- How to evaluate science in the media
- Signs of bogus claims
Separating Fact from Fiction in the Media
• Information can often be skewed or sensationalized in the
media
- May not provide an accurate picture
- May not provide the whole picture
• Nutrition is an ever-evolving science
• People’s bodies are different and may respond differently to
different environments/exposures to certain foods
Separating Fact from Fiction in the Media
• When reading or listening to a news story ask yourself:
- Is the information reported based on one study?
• Decisions need to be made based on totality of evidence
Separating Fact from Fiction in the Media
• When reading or listening to a news story ask yourself:
- Is the information reported based on one study?
• Decisions need to be made based on totality of evidence
- Was this a lab study (cells in a petri dish)/animal study/human study?
• Animal studies may help us understand some ways nutrients interact in the body, but not
always exactly the same
Separating Fact from Fiction in the Media
• When reading or listening to a news story ask yourself:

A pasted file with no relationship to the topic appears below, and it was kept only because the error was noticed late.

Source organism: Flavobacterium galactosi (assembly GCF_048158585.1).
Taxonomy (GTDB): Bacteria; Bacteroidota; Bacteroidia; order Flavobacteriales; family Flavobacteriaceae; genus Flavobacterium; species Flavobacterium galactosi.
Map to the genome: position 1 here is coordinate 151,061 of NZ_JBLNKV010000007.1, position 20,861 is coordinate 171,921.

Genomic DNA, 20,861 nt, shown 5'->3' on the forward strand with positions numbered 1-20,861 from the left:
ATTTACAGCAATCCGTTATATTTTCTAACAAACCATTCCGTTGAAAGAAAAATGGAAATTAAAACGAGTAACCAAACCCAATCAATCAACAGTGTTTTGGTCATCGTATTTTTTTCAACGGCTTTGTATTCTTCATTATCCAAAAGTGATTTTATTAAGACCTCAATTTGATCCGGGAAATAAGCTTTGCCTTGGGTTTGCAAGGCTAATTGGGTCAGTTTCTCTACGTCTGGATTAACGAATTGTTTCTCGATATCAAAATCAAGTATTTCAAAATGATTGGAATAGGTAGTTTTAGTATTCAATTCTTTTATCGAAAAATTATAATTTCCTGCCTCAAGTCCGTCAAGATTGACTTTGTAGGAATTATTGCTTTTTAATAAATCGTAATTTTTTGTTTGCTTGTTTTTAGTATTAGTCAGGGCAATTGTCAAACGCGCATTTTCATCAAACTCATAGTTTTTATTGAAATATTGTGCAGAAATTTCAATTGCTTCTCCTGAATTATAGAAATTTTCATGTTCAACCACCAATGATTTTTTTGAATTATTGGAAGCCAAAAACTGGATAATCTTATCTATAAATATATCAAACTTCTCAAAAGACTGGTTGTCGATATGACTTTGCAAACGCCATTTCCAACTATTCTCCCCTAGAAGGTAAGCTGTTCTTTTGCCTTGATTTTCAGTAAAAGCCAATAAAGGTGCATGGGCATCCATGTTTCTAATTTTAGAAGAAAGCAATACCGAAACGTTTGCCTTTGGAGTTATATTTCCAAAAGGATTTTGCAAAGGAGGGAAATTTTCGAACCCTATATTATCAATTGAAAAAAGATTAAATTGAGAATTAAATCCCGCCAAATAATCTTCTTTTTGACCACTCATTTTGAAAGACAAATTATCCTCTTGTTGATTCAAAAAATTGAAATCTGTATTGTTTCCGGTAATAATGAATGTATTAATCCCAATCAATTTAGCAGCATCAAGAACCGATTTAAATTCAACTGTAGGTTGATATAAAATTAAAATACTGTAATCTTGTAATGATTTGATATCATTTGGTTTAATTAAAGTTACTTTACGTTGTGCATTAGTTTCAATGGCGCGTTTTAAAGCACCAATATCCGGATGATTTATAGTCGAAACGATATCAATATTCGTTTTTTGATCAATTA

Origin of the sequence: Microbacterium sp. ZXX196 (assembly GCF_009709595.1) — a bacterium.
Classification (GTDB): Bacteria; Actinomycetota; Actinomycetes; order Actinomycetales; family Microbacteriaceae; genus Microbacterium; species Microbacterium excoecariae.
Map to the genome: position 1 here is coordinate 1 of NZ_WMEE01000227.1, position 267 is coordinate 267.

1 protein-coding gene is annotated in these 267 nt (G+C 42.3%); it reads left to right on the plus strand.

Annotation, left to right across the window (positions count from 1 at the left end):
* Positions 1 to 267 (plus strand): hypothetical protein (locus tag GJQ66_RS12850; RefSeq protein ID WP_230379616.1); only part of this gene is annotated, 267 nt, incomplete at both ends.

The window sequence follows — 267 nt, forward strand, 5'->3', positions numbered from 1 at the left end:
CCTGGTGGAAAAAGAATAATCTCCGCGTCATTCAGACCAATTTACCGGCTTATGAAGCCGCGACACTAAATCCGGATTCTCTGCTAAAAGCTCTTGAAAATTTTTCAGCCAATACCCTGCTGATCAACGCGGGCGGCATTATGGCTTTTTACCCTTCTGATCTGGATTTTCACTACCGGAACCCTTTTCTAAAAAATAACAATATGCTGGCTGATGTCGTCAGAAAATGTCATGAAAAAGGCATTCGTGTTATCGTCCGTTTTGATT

- Is the information reported based on one study?
• Decisions need to be made based on totality of evidence
- Was this a lab study (cells in a petri dish)/animal study/human study?
• Animal studies may help us understand some ways nutrients interact in the body, but not
always exactly the same
- How big was the sample size?
• The bigger the sample size the better
• Reduces likelihood that cause was through chance alone
Separating Fact from Fiction in the Media
•
When reading or listening to a news story ask yourself:
Is the information reported based on one study?
•
-
Was this a lab study (cells in a petri dish)/animal study/human study?
•
-
The bigger the sample size the better
Reduces likelihood that cause was through chance alone
What type of study was it?
•
•
•
-
Animal studies may help us understand some ways nutrients interact in the body, but not always exactly the same
How big was the sample size?
•
•
-
Decisions need to be made based on totality of evidence
Gold standard is a double-blind, randomized, control trial
This allows for comparison between a “treatment” versus “no treatment”
This accounts for a potential for a researcher to intentionally or unintentionally skew data based on their own bias
• Often costly, time-consuming, may be unethical
• Next best is human prospective cohort studies
• Large groups of people observed over time for development of diseases/medical conditions
What else did they look at?
•
•
Could another factor influence?
People who carry lighters are at an increased risk for lung cancer